Developing and mass-producing a piece of hardware as complex as a jet fighter is a notoriously difficult and winding endeavor. From flawed concepts to poor execution, the potential for failure lurks behind every corner. Even for successful projects, things seldom go exactly as planned; the designer is faced with a constant stream of difficult engineering choices, further muddled by bureaucracy, politics, and budgetary factors.
Picking the worst fighter of all time is no easy task—one quickly finds themselves spoiled for choice. But there is one way to give this exercise some semblance of structure by way of three criteria. The fighter has to 1) be mass-produced, 2) serve in at least one air force for no less than five years, and 3) have a sufficient combat record for us to be able to meaningfully evaluate its performance in a non-controlled environment. These three basic requirements allow us to filter out prototypes/experimental fighters like the Grumman X-29 and Su-47, which deserve a list of their own, as well as poorly designed fighters that were never tested on the battlefield. With these caveats out of the way, here is the worst fighter of all time.
Conceived in the late 1960s as the Soviet answer to the likes of the legendary F-4 Phantom II jet fighter, the MiG-23 fighter jet (NATO reporting name Flogger) seemed poised for battlefield success. The Flogger was built around a simple, yet compelling design philosophy: a light, single-engine variable-geometry wing jet fighter that retained the agility of its MiG-21 predecessor, but added modern avionics, improved handling, greater range, an expanded armament suite, and more robust targeting capabilities.
This was all supposed to add up to a powerful, versatile fighter capable of performing both attack and interception roles. However, the results left much to be desired. Contrary to the Soviet goal of building a capable dogfighter, later tests discovered that the MiG-23 jet fighter was handily out-turned by western counterparts like the F-15 Eagle. Moreover, the fighter was prone to instability issues at a high angle of attack; test pilots complained of Yaw instability at higher speeds and landing difficulties in poor weather conditions. The MiG-23 was not only notoriously difficult to operate, but suffered from numerous technical failures. Its R-29 engine, for instance, had a short lifespan and tended to overheat, while the fuel tank system was held back by design flaws that were fixed only on later MiG-23 models. Not only was the MiG-23 a step backward from the MiG-21 in some respects, but its operating costs were higher than its predecessor.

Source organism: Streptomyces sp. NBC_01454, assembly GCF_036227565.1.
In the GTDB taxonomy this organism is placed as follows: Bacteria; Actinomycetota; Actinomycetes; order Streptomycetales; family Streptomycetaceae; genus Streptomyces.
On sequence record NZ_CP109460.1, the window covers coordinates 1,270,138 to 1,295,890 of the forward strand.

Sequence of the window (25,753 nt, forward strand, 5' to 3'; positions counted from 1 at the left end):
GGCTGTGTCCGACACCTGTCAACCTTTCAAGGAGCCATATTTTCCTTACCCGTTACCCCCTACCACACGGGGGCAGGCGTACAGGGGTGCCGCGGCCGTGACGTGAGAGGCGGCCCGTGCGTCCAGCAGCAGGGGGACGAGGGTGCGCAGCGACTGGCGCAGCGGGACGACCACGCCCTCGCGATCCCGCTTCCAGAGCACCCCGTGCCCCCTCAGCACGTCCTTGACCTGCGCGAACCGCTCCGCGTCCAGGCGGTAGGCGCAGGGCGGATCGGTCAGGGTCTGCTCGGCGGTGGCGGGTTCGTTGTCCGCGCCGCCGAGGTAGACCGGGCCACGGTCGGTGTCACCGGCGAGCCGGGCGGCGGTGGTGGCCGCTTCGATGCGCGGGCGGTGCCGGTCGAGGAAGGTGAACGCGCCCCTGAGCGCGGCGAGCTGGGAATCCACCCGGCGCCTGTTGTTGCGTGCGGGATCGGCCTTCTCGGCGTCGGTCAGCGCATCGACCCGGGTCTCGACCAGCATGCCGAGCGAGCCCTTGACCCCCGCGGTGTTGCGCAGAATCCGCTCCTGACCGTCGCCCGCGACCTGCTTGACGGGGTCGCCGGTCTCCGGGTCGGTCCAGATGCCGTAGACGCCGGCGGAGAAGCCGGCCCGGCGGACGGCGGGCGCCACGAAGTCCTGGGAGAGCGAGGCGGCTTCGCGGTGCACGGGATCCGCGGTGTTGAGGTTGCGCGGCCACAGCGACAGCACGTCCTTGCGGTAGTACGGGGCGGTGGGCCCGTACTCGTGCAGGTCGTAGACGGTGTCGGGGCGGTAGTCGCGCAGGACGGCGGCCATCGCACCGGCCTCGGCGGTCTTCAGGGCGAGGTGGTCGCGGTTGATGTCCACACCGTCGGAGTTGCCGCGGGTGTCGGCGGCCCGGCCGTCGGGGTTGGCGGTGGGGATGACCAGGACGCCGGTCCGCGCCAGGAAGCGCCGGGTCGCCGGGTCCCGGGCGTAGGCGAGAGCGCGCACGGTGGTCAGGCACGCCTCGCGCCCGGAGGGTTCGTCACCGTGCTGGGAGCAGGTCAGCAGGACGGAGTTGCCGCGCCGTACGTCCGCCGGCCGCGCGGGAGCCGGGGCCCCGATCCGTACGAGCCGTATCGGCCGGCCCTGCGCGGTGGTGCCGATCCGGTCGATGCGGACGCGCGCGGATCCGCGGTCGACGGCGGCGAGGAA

Still, how did it perform? There is no ambiguity here: the MiG-23 boasts a long, well-documented, and deeply embarrassing service record. The full extent of its failures is too great to recount in detail, but here are a few highlights. Over a dozen Syrian MiG-23 jet fighters were shot down by Israeli F-15s and F-16s over the course of the Arab-Israeli Wars. Iraqi MiG-23 jet fighters also fared even more poorly against Iran during the Iran-Iraq War, reportedly suffering upwards of fifty losses against Iranian F-14s, F-5s, and F-4s. Libyan MiG-23s were routinely outperformed by Egyptian MiG-21 jet fighters during the Libyan-Egyptian War, and two of these fighters were destroyed by two U.S. F-14 Tomcats during the 1989 Tobruk skirmish.
So impressively thorough and consistent is the MiG-23’s record of failure that it bears the dubious distinction of facing retirement earlier than the MiG-21 jet fighter it was meant to replace. The Soviet Air Force quickly moved on to the much more successful MiG-27. Most of the Flogger’s Warsaw Bloc customers likewise found better alternatives in prior decades. Syria and North Korea are the largest operators of the world’s remaining MiG-23s. The Flogger exists in military aviation history as a grim reminder that even the soundest design concepts can be tarnished by subpar execution.
Mark Episkopos is the national security reporter for the National Interest.